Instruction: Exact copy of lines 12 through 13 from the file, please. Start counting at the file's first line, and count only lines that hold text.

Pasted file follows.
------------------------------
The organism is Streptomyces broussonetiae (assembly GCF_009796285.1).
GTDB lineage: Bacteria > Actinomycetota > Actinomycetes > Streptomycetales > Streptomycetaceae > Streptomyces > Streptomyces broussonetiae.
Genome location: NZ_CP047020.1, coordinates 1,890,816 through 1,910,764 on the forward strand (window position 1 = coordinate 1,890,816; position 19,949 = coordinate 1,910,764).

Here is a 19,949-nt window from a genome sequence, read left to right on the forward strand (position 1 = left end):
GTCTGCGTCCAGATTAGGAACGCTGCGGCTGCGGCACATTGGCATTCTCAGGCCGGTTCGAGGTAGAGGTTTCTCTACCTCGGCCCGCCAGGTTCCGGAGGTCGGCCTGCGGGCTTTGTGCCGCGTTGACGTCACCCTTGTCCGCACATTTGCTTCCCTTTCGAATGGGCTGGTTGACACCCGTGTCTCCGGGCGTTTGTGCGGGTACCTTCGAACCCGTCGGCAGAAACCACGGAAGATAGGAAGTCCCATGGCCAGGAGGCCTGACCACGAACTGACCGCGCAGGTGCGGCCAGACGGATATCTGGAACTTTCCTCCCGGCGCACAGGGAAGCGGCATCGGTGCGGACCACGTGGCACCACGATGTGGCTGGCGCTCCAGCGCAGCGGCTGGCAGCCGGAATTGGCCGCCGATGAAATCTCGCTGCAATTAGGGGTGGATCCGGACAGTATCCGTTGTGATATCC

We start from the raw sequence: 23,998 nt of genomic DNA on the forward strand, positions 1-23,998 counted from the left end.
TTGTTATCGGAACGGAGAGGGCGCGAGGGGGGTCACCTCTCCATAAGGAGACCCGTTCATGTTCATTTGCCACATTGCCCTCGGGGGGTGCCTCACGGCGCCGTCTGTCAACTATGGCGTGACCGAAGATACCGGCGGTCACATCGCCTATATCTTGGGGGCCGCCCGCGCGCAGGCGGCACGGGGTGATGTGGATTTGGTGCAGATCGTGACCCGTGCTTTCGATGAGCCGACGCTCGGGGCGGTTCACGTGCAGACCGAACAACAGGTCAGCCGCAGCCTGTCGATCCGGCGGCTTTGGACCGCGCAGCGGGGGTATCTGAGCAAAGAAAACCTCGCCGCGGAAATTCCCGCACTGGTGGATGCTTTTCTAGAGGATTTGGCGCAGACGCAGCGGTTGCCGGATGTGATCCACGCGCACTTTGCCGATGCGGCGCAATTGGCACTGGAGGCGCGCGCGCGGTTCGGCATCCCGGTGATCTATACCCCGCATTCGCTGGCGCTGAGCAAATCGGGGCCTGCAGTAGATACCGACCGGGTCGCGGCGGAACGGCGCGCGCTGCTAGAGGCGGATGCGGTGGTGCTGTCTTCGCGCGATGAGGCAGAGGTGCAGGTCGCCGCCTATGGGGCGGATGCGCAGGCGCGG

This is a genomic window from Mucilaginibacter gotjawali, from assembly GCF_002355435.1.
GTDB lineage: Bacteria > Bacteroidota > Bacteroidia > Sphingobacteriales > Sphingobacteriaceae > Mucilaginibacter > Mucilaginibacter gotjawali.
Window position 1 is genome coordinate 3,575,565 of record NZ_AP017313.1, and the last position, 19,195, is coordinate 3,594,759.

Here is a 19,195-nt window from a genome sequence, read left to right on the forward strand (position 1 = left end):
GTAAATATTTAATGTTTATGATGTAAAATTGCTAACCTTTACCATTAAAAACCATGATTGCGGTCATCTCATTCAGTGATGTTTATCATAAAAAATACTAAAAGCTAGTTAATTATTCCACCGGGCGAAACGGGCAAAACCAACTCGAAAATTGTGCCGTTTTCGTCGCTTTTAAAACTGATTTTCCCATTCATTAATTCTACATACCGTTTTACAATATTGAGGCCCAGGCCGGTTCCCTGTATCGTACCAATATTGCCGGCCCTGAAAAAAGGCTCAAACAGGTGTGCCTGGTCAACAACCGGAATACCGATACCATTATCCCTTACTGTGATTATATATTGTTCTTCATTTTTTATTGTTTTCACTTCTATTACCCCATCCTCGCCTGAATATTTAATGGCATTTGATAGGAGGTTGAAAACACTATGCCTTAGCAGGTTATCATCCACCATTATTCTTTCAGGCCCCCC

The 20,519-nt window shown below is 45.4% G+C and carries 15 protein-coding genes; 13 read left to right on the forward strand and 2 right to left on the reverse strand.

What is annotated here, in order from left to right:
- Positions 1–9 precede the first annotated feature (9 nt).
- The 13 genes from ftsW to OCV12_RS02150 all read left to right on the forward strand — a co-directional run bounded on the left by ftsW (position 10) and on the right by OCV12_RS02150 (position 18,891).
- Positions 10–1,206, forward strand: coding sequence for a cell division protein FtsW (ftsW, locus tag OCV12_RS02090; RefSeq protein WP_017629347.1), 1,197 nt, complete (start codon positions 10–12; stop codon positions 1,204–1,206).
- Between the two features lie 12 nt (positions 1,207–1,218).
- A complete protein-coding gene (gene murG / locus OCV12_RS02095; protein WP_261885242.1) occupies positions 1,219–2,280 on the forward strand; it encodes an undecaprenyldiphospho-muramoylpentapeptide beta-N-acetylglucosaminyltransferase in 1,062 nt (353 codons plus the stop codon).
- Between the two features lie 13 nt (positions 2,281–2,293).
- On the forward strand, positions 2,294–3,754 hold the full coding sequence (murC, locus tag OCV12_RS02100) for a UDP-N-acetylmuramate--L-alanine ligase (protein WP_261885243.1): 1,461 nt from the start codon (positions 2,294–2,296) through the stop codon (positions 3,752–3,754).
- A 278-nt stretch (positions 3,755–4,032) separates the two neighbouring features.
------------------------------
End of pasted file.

GTAAATATTTAATGTTTATGATGTAAAATTGCTAACCTTTACCATTAAAAACCATGATTGCGGTCATCTCATTCAGTGATGTTTATCATAAAAAATACTAAAAGCTAGTTAATTATTCCACCGGGCGAAACGGGCAAAACCAACTCGAAAATTGTGCCGTTTTCGTCGCTTTTAAAACTGATTTTCCCATTCATTAATTCTACATACCGTTTTACAATATTGAGGCCCAGGCCGGTTCCCTGTATCGTACCAATATTGCCGGCCCTGAAAAAAGGCTCAAACAGGTGTGCCTGGTCAACAACCGGAATACCGATACCATTATCCCTTACTGTGATTATATATTGTTCTTCATTTTTTATTGTTTTCACTTCTATTACCCCATCCTCGCCTGAATATTTAATGGCATTTGATAGGAGGTTGAAAACACTATGCCTTAGCAGGTTATCATCCACCATTATTCTTTCAGGCCCCCC

The 20,519-nt window shown below is 45.4% G+C and carries 15 protein-coding genes; 13 read left to right on the forward strand and 2 right to left on the reverse strand.